SELinux provides a wide range of options to provide access to designated processes/functions/users, etc. This is referenced from the RedHat Support page for HTTP-servers:
When SELinux is enabled, the Apache HTTP Server (httpd) runs confined by default. Confined processes run in their own domains, and are separated from other confined processes. If a confined process is compromised by an attacker, depending on SELinux policy configuration, an attacker's access to resources and the possible damage they can do is limited.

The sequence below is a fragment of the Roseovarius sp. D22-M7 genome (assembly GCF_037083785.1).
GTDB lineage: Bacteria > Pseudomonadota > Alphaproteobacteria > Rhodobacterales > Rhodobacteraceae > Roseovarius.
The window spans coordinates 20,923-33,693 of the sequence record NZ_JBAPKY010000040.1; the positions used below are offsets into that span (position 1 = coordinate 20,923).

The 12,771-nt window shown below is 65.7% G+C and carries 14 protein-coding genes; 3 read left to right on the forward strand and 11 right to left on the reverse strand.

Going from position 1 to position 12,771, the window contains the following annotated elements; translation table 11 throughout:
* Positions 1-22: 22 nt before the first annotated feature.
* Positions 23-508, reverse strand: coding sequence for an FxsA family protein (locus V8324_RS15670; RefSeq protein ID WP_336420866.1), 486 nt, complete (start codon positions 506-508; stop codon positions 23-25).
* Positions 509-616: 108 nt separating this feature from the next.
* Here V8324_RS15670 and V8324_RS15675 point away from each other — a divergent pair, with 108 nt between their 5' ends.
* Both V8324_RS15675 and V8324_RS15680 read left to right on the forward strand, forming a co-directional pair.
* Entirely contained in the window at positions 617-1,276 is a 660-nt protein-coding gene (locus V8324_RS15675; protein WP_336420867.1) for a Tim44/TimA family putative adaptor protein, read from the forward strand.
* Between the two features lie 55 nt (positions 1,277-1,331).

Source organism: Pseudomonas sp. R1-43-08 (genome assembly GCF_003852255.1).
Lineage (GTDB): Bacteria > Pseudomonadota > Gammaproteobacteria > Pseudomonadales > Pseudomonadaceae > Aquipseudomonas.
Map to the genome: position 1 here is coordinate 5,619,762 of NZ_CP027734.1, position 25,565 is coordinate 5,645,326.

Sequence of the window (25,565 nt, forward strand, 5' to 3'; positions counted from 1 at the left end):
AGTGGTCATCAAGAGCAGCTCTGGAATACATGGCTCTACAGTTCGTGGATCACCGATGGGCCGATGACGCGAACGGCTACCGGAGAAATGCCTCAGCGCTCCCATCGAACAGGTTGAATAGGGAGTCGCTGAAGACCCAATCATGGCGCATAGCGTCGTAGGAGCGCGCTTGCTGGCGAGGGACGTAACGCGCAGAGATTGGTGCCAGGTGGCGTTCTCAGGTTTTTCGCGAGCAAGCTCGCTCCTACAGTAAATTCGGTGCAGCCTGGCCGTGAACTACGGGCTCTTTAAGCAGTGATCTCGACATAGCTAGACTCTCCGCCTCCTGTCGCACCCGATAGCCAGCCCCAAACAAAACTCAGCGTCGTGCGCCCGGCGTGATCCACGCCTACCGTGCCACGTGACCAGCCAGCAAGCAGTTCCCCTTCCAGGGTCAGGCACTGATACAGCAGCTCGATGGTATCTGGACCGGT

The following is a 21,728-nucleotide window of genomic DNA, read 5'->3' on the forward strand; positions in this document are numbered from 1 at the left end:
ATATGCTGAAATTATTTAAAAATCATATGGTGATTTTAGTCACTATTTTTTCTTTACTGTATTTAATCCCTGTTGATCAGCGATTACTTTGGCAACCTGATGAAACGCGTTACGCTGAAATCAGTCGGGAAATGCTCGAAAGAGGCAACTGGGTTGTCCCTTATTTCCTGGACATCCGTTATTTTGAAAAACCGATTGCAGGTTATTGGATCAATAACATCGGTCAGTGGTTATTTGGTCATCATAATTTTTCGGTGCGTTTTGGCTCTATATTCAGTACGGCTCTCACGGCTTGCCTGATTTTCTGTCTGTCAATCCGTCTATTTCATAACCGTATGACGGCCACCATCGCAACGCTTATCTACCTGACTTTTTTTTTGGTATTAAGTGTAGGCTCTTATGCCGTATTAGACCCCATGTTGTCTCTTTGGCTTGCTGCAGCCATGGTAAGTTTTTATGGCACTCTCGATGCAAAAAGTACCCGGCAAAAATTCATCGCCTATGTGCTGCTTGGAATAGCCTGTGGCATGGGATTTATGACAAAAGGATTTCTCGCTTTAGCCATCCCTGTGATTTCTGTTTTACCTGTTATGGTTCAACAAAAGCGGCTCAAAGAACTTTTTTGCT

Aside from what the other answers mention, namely opening up ports and enabling them to bypass SELinux protocol (which may be an obvious security concern, depending on the context/scope of the directory access), there's also the SELinux context type, which you can assign/change to a specific directory to allow the server access to that directory only, and nothing else.
To allow a directory to be written to by the
httpd service, you need to change its SELinux context label from the default of
httpd_sys_content_rw_t. To make a temporary change to the directory, execute
chcon -R -t httpd_sys_content_rw_t /your_directory/
This change will revert to the default after a reboot, or by executing
restorecon -R -v /your_directory/
To make the changes to the designated directory permanent, do:
# semanage fcontext -a -t httpd_sys_content_rw_t "/your_directory(/.*)?"
# restorecon -R -v /your_directory/